Today’s Baghdad has been ravaged by war into a shadow of its former self, but in the early medieval period, it was the center of one of history’s greatest civilizations. A thousand years ago, the city was home to important Muslim, Christian and Jewish scholars who debated and refined the philosophical and theological positions of their faith communities. This was also a time when differences within these communities grew more pronounced.
Centre College’s Matthew Pierce, assistant professor of religion, has published a book focused on this formative period of history: Twelve Infallible Men: the Imams and the Making of Shi’ism (Harvard University Press, 2016). The book examines medieval narratives of holy figures known as the imams and how these narratives helped shape a distinct Shi’a Islamic identity.
The division between Sunni and Shi’a Muslims is often traced to a historical dispute over religious authority after the death of Muhammad, the final prophet of Islam, in 632 CE. In his book, however, Pierce argues that historical events in the wake of the prophet’s death ultimately had less impact on Islam than stories about these events written centuries after the fact.
By the 10th century, the Muslim community had expanded exponentially, but some felt that it had gone astray because Muslims had not followed the right leaders. Shi’a Muslims believed that the imams were the correct leaders, and they recorded many stories about these twelve men, whom they loved deeply.
“The twelve imams were a lineage of highly revered descendants of the Prophet Muhammad that spanned eleven generations of fathers and sons from the 7th through the 9th century,” Pierce says. “Like many saints in the Christian tradition, the imams were persecuted by their enemies, and stories about their lives and deaths became powerful sources of religious imagination and inspiration.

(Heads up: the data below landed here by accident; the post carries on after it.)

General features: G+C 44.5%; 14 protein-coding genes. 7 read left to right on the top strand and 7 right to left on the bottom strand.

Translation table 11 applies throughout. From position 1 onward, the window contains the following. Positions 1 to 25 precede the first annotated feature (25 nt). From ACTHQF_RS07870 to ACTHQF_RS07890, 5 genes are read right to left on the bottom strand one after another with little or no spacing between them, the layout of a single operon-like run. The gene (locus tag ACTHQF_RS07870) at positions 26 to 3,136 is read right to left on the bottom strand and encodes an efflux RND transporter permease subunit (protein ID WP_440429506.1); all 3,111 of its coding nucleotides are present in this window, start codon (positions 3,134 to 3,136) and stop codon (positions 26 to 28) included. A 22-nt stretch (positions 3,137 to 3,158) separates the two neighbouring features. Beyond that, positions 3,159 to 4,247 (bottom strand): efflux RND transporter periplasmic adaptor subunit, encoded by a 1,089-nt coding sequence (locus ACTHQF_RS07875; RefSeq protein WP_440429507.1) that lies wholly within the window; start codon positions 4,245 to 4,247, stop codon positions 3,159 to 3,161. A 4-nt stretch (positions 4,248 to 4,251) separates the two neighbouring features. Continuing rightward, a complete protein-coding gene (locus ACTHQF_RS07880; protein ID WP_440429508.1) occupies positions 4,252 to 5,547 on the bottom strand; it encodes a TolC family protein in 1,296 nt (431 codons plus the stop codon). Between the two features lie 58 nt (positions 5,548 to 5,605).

“Twelve Infallible Men looks at the stories written about these saintly imams in the three centuries after their disappearance,” Pierce continues. “Their stories helped shape and define the largest branch of Shi’a Islam, and they continue to be read and recited at Shi’a religious gatherings today. Analyzing the biographies of the imams teaches us a great deal about the concerns and desires of Shi’a Muslims at a critical juncture in history.”
Pierce’s vision for Twelve Infallible Men was born of research and impacted by time spent in Iran, where he lived from 2003 to 2006.
“The book developed out of a dissertation project during my graduate studies at Boston University,” Pierce explains. “Much of the inspiration came from reading Elizabeth Castelli’s research on stories of early Christian martyrs in Martyrdom and Memory: Early Christian Culture Making. As I read her insightful analysis of fantastical Christian accounts of early saints, I was reminded of the many Shi’a Muslim stories of the twelve imams of Shi’ism.
“I had lived in Iran, a predominately Shi’a Muslim country, for several years and had read many stories about the Shi’a imams,” Pierce adds. “My research was already focused on early Shi’ism, but studying the stories of the imams gave me a unique way of thinking about how Shi’ism developed in the ways that it did.”
Pierce feels that the book’s theme is not exclusive to Shi’ism.
“At the broadest level, Twelve Infallible Men is about how and why stories are told,” he says. “Storytelling plays a central role in most cultures and religious traditions of the world. How we tell stories often says as much about ourselves as it does the characters of the story.
“Stories become popular because they resonated with a community in some way. My analysis of the biographies of the imams looks at why these particular stories were meaningful to an emerging Shi’a Muslim community.”
by Cindy Long
June 16, 2016